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America: The Third Century, Rare Portfolio of 13 Prints
Messineo Art Projects and Wyman Contemporary
Including Robert Rauschenberg, James Rosenquist, Roy Lichtenstein and Edward Ruscha, published in 1976 to commemorate the 13 American colonies forming the United States.

17 November - 21 January, 2012

Messineo Art Projects and Wyman Contemporary are pleased to announce the exhibition of a limited edition portfolio of five lithographs with serigraphs; three collotypes; three screen prints (serigraphs) and two lithographs created by renowned artists recognized by the American Revolution Bicentennial Commission in 1976. The 13 prints - each 30 inches high and 22 inches wide- are represented by the following artists:

James Rosenquist, "Miles"
Robert Rauschenberg, "Deposit"
Roy Lichtenstein, "Bicentennial Print"
Allan D'Arcangelo, "Beginning"
William Bailey, "Still Life with Eggs"
Edward Ruscha, "America Whistles"
Christo, "Texas Mastaba"
James Brooks, "Concord"
Constantino Nivola, "City"
Velox Ward, "The Home My Daddy Built"
Raymond Saunders, "Duck Out Of Water"
Robert Andrew Parker, "Sunrise"
Ben Schonzeit, "Yankee Flame"

This portfolio, never before offered for public sale, is a rare limited edition of 200 impressions (numbered 160/200). It was commissioned and underwritten for the U.S. Bicentennial by Mobil Oil and produced by APC Editions and Chermayeff & Geismar, which commissioned original serigraphs, lithographs and collotypes from leading artists.

The Museum of Modern Art and Albright-Knox Art Gallery, Buffalo, NY, include several prints from the portfolio in their permanent collections.

The portfolio accents America's Pop Art tradition. The featured work, Lichtenstein's "Bicentennial Print," was specially executed for the America: the Third Century portfolio The artist's output defined the basic premise of Pop Art through parody, and his tongue-in-cheek humor prevailed. Strongly influenced by popular advertising and comic book style, Lichtenstein often described his work as "in the tradition of Pop Art" and "not American painting, but actually industrial painting."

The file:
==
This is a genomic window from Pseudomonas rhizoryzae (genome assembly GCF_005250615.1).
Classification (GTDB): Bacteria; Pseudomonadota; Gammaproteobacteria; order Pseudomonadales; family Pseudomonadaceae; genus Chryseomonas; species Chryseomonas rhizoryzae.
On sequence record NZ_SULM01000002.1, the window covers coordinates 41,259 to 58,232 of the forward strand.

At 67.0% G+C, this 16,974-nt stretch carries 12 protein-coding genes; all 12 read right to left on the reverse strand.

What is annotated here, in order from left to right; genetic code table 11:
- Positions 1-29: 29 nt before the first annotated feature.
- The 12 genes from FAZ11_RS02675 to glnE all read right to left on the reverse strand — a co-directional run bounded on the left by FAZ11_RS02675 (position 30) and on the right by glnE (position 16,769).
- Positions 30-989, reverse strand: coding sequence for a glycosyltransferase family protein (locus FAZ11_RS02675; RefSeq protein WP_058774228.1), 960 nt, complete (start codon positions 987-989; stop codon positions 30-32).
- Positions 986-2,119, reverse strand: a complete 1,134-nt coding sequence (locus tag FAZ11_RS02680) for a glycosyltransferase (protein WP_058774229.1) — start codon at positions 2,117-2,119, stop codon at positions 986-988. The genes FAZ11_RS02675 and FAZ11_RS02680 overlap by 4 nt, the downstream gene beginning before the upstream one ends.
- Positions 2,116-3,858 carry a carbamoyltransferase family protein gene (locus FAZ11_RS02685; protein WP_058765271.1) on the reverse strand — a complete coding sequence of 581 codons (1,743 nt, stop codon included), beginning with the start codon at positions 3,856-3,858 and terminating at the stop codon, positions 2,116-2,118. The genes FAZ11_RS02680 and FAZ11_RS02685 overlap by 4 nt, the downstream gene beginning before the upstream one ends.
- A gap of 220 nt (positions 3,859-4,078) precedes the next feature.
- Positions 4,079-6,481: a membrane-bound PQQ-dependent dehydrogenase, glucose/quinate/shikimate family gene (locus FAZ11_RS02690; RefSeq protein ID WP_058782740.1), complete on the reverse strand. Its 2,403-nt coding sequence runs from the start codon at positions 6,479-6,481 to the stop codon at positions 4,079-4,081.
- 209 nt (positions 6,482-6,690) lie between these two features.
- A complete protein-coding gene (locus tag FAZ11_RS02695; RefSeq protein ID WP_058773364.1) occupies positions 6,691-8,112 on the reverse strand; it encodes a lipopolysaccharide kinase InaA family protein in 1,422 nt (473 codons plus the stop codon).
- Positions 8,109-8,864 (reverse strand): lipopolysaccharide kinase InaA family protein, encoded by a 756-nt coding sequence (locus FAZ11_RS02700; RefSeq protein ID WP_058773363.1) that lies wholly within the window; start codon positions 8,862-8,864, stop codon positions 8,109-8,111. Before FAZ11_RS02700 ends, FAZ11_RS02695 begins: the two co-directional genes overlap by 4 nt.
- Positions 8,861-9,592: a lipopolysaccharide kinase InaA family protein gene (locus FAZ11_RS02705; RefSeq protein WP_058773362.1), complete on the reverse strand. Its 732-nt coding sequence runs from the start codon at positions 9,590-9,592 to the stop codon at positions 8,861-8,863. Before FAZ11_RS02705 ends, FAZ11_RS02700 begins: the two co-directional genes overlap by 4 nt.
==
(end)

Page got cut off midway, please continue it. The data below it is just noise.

America has an illustrious and long tradition of printmaking, including satirical and provocative political cartoons that reaches back to Colonial times and the early years of the new republic. For example, Benjamin Franklin's 1784 print, "Join or Die," depicts a segmented snake representing the original American colonies. The silversmith Paul Revere applied his engraver's skill to illustrate battle scenes. And Asher Durand (Hudson River School landscape painter), who engraved John Trumbull's "Signing of the Declaration of Independence," was by trade an engraver of bank notes and certificates. Durand often ornamented them with classical figures and elaborate scroll work.

Prints have been negotiable currency for the exchange of ideas, information, promulgating religious faiths, and concepts of beauty and morality.

Gallery Hours: Wed-Sat 12-6pm and by appointment For additional information please contact the gallery.

Bicentennial Print
Roy Lichtenstein
Lithograph with Silkscreen
30 x 22 inches

Past Exhibitions

Gregory Forstner: Study for an American Archetype

The Long Fight for Kawtoolie: Portraits from the Jungles of Burma

America: The Third Century


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